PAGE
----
Glued the ball thingie on the post:

While that glue set, I glued in the octagonal windows in the dormers (yellow faces outside, blue faces inside:

Decided to paint the outside of the door blue. Took it off the little hinge, which I taped to the floor of the dollhouse because it's so tiny, it would be easy to lose. It will need another coat:

Then glued the rest of the porch railing together:

The next big step is to glue on the foundation, which I will try to do next, but with Mike's help. I put the house on top to check the fit first. The porch needs to sit on the edge which resulted in a not quite square fit. One side of the house is further in from the edge of the foundation that the other:

I went to the dollhouse store to see if this is the case with the model put together there. Sadly, for my peace of mind, hers fit perfectly. Mike is going to ponder it with me to figure out either where I went wrong or what to do about it. I can't see where I could have made a mistake, although this isn't a biggie.

I also painted porch and balcony pieces white (no pictures) and will do more of that next.

Friday, June 25, 2010

Day 15 -- Considerable Progress

The plan was to take advantage of Mike as he was home all day and awake after his return from Singapore, but I ran out of juice before I needed his help.

With the house on its back:

Glue and tape the bay floors:

Glue and tape the bay sides:

Although RealGoodToys, the manufacturer, takes deserved pride in the precision of its pieces, the sides only fit reasonably well. It wasn't possible to get all the pieces precisely lined up, so I did the best I could.

Then the porch floor got taped into place but not glued, just to ensure that it fit, which was good because I forgot to paint it:

Then, while the glue dried, I figured I could paint the remaining things that require white. But, when I went through the unassembled pieces, I realized that I had the upper floor ceilings to do, which I wanted to piant blue. So I poured what turned out to be far too much paint into the roller bin and, rather than either try to put it back in the can or (Horrors!) throw it away, I ended up using it to paint all the (##$@%@$ing) trim on the windows. Which was a whole lot and resulted in some shaky fingers. Touch-ups will be required.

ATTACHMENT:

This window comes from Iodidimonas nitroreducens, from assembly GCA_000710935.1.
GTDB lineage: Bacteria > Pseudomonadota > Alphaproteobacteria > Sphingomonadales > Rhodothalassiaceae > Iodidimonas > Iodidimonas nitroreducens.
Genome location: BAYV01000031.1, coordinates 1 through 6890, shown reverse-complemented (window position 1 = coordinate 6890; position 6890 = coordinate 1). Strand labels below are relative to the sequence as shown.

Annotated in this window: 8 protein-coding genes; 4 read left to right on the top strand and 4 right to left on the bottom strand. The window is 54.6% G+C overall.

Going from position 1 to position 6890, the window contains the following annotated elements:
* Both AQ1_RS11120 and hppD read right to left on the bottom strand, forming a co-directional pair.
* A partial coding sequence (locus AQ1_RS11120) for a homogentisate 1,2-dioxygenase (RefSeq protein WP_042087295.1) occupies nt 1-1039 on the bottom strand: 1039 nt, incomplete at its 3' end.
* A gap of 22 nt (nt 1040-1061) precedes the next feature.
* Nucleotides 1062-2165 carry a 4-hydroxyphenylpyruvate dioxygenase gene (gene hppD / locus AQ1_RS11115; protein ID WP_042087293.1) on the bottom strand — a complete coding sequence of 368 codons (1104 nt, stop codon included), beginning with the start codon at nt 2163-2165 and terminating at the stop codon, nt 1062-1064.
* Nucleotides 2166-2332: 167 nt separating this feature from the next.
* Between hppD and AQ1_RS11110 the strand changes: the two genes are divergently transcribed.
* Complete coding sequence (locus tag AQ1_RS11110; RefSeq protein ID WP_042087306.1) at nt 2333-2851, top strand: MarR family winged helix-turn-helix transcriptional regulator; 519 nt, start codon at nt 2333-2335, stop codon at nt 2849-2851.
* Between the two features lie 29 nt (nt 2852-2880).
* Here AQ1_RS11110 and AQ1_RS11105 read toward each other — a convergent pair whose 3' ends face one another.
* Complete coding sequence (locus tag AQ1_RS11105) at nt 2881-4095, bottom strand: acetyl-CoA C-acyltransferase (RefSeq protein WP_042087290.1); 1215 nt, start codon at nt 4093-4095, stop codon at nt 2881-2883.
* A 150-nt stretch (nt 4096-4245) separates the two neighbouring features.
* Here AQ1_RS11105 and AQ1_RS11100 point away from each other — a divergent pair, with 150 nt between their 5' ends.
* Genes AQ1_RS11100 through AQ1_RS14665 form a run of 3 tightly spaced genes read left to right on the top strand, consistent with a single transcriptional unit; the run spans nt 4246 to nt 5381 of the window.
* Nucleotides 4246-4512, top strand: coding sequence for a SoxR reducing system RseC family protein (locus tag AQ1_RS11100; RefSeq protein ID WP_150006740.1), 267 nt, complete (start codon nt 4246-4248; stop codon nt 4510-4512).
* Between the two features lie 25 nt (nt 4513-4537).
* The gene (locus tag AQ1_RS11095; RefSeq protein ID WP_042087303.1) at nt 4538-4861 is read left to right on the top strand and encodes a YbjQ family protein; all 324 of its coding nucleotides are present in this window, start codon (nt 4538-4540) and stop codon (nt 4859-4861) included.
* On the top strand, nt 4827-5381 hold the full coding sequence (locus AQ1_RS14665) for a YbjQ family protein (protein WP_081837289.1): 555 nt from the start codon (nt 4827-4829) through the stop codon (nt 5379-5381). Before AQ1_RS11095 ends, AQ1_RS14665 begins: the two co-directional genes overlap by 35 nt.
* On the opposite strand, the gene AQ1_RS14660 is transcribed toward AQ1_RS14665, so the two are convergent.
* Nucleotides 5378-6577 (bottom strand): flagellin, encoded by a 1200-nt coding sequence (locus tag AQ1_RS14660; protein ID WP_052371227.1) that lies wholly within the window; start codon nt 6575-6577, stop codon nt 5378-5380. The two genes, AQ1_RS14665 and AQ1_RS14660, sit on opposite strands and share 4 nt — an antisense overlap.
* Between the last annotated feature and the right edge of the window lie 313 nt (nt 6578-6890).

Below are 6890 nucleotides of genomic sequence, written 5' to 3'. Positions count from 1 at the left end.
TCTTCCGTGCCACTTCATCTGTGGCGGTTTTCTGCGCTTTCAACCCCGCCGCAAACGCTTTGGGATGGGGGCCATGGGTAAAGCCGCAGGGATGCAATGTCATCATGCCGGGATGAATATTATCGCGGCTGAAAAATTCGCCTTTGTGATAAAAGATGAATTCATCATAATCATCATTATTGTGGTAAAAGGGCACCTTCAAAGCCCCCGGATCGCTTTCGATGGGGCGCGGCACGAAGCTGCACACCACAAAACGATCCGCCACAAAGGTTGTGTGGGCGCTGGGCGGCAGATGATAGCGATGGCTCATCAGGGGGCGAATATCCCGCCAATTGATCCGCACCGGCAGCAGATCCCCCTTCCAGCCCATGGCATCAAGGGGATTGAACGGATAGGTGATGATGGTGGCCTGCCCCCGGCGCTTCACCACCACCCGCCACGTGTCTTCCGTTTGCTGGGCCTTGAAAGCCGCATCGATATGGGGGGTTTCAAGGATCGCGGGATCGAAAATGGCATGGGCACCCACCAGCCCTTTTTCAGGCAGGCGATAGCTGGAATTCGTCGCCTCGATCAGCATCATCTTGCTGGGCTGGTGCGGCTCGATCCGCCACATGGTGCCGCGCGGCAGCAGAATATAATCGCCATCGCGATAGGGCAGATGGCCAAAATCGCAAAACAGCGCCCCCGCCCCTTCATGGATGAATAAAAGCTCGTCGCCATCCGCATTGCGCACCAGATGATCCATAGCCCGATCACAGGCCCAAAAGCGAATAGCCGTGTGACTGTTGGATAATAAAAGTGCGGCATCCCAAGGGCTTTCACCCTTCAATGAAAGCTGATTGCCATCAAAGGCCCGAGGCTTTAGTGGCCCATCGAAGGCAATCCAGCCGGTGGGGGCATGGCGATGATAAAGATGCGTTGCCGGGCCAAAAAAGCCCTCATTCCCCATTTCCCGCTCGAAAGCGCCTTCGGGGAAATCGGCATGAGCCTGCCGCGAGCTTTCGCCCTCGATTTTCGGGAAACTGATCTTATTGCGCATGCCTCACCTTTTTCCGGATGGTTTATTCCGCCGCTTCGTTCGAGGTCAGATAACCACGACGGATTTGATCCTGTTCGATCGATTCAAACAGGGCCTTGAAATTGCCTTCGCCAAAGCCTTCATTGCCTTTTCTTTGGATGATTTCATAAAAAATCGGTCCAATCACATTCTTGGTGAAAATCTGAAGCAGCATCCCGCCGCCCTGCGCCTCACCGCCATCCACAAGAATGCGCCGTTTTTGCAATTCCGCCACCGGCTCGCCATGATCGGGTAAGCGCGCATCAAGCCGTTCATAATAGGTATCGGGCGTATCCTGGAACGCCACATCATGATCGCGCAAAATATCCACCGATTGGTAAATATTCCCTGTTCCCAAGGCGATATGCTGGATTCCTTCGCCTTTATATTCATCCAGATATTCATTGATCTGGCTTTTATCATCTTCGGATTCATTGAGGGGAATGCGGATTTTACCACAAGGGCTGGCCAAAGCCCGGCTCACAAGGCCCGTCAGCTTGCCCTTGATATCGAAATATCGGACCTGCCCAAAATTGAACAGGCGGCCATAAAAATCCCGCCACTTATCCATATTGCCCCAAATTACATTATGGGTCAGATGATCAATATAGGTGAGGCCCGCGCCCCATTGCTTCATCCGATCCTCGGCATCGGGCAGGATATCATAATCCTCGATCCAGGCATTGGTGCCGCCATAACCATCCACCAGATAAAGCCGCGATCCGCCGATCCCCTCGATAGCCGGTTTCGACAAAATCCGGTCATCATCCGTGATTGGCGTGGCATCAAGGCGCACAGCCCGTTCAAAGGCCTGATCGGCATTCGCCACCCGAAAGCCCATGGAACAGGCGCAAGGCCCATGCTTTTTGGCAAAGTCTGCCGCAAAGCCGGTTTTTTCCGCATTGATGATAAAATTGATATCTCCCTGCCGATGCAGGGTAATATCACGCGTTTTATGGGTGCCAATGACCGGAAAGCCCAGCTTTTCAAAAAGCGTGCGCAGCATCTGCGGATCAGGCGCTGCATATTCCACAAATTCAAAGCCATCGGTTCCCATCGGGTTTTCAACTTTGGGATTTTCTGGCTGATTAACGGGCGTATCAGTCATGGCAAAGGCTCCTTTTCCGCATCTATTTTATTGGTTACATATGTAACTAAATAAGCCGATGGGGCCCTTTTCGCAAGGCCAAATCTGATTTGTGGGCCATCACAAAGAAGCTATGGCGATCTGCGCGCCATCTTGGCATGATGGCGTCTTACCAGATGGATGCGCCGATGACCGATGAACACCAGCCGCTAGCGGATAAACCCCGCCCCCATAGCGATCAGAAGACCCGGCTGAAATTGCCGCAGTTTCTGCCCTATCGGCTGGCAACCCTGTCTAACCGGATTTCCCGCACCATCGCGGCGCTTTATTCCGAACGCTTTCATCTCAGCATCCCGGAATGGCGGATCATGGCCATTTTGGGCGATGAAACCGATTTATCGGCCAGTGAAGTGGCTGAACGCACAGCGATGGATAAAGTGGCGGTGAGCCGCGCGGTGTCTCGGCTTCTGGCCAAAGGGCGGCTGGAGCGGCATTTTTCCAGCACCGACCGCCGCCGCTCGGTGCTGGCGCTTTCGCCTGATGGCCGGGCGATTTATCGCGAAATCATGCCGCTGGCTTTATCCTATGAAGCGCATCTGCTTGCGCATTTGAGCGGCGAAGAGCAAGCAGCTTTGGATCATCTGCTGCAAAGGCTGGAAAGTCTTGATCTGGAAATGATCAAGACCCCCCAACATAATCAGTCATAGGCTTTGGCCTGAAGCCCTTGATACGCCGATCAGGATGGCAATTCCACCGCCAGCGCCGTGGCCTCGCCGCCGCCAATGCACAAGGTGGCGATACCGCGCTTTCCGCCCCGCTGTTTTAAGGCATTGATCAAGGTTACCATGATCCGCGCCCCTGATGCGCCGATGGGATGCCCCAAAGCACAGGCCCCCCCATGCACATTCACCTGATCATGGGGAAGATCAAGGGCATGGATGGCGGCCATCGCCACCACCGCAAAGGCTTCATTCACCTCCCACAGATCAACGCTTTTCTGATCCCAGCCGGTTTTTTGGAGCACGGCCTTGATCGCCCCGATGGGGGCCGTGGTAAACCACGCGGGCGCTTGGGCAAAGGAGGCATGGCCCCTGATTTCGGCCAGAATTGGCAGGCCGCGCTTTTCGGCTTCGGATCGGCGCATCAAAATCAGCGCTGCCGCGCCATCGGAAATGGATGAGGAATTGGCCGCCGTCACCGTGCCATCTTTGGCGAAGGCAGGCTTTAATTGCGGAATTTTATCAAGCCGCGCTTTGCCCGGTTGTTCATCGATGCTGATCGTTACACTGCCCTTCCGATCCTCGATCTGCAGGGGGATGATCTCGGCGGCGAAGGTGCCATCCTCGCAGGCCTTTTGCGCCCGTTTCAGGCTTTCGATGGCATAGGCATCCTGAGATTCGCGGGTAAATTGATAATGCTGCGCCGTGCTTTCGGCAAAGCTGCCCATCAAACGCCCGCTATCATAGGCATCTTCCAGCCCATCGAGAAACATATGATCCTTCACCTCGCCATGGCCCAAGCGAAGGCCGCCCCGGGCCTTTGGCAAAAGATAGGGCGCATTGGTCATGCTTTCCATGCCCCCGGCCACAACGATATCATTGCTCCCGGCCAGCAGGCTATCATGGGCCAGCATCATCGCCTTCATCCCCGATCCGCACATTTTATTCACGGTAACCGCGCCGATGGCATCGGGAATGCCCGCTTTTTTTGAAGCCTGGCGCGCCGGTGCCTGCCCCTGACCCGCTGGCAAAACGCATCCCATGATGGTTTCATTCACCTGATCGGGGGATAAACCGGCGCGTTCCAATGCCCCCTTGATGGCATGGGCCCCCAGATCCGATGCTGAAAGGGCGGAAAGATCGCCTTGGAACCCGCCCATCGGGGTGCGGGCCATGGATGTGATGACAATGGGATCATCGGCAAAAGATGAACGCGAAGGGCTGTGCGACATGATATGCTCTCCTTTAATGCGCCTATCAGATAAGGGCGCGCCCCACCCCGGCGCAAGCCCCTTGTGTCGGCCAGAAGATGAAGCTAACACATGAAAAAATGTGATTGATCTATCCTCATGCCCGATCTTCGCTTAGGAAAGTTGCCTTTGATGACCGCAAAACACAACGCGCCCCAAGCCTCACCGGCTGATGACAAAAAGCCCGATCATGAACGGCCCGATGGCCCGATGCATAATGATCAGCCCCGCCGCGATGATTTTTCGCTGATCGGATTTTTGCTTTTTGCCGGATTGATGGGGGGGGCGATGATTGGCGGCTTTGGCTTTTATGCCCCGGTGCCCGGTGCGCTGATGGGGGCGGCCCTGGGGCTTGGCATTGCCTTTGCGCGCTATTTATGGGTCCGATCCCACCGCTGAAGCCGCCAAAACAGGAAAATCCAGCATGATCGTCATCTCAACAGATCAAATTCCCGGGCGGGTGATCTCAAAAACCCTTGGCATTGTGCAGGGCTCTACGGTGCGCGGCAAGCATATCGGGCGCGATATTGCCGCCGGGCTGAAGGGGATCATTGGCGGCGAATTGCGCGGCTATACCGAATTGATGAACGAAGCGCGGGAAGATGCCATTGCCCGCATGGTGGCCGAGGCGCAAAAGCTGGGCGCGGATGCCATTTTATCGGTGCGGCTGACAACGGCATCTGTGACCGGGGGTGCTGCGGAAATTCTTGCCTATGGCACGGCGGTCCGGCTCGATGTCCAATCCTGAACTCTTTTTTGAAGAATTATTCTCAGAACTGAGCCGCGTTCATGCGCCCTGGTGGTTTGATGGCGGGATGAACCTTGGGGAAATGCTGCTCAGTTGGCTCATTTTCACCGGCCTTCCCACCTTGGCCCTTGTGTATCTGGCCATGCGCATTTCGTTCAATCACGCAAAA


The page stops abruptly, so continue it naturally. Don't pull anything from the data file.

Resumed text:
Took off all the tape from the house, which appears stable:

Did the touch-up work on the foundation which gets glued on tomorrow, after painting all the remaining white pieces I never did get to. That's where Mike will come in handy, as this sucker is heavy.

I also pread out the 880+ shingles on racks for the final drying:

Wednesday, June 23, 2010

Day 14 -- Construction!

The instructions suggest that this is the time for extra hands. Extra nerves would help, too.

First, tape together two room dividers to use as a stand to steady everything (as if the author of the instructions knew that no one actually as four hands at her disposal):

Line up and double (triple!) check that the floors' orientation is correct:

Spread glue in the grooves on one side:

Set the floors into the grooves on the side and 'anchor' them to the stand of room partitions:

Glue on the other side:

Throughout this process, the instructions continually point out the need to assure that edges are completely lined up. What they fail to mention is that lining up one edge inevitably causes another to pop out. I need a wife!

Then move the house so it hangs over the edge of the table and glue on the base floor, taping the bejessus out of it:

Turn the house onto its back (the open end) for the next operation.

Line up the left front, test, test, test and then glue and tape:

Glue and tape the short right side:

At this point, the instructions casually say, "Stand the house upright." Yeah. What they should say is, "Stand the house upright and re-glue, re-align and re-tape everything."

And weights, check everything and walk away to let the glue dry:

Rather than do any more painting, I figured my nerves were shot enough for the day.